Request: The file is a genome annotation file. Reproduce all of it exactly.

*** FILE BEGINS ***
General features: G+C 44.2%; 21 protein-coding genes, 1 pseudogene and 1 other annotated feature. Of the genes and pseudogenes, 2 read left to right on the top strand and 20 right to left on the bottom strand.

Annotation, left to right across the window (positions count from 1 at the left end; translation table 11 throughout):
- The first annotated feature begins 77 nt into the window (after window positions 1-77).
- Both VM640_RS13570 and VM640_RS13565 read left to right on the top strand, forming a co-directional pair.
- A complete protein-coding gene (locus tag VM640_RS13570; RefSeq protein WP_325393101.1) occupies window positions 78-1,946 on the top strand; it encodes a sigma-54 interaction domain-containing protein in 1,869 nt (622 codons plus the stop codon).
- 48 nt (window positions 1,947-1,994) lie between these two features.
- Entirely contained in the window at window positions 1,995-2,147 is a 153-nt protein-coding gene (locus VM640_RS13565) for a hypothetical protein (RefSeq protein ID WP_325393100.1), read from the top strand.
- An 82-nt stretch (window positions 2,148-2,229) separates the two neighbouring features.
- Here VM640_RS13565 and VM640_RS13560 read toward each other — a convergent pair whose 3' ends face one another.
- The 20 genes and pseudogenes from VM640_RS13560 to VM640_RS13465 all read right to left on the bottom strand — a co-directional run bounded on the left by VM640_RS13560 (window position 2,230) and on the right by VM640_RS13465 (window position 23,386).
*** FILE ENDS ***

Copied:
General features: G+C 44.2%; 21 protein-coding genes, 1 pseudogene and 1 other annotated feature. Of the genes and pseudogenes, 2 read left to right on the top strand and 20 right to left on the bottom strand.

Annotation, left to right across the window (positions count from 1 at the left end; translation table 11 throughout):
- The first annotated feature begins 77 nt into the window (after window positions 1-77).
- Both VM640_RS13570 and VM640_RS13565 read left to right on the top strand, forming a co-directional pair.
- A complete protein-coding gene (locus tag VM640_RS13570; RefSeq protein WP_325393101.1) occupies window positions 78-1,946 on the top strand; it encodes a sigma-54 interaction domain-containing protein in 1,869 nt (622 codons plus the stop codon).
- 48 nt (window positions 1,947-1,994) lie between these two features.
- Entirely contained in the window at window positions 1,995-2,147 is a 153-nt protein-coding gene (locus VM640_RS13565) for a hypothetical protein (RefSeq protein ID WP_325393100.1), read from the top strand.
- An 82-nt stretch (window positions 2,148-2,229) separates the two neighbouring features.
- Here VM640_RS13565 and VM640_RS13560 read toward each other — a convergent pair whose 3' ends face one another.
- The 20 genes and pseudogenes from VM640_RS13560 to VM640_RS13465 all read right to left on the bottom strand — a co-directional run bounded on the left by VM640_RS13560 (window position 2,230) and on the right by VM640_RS13465 (window position 23,386).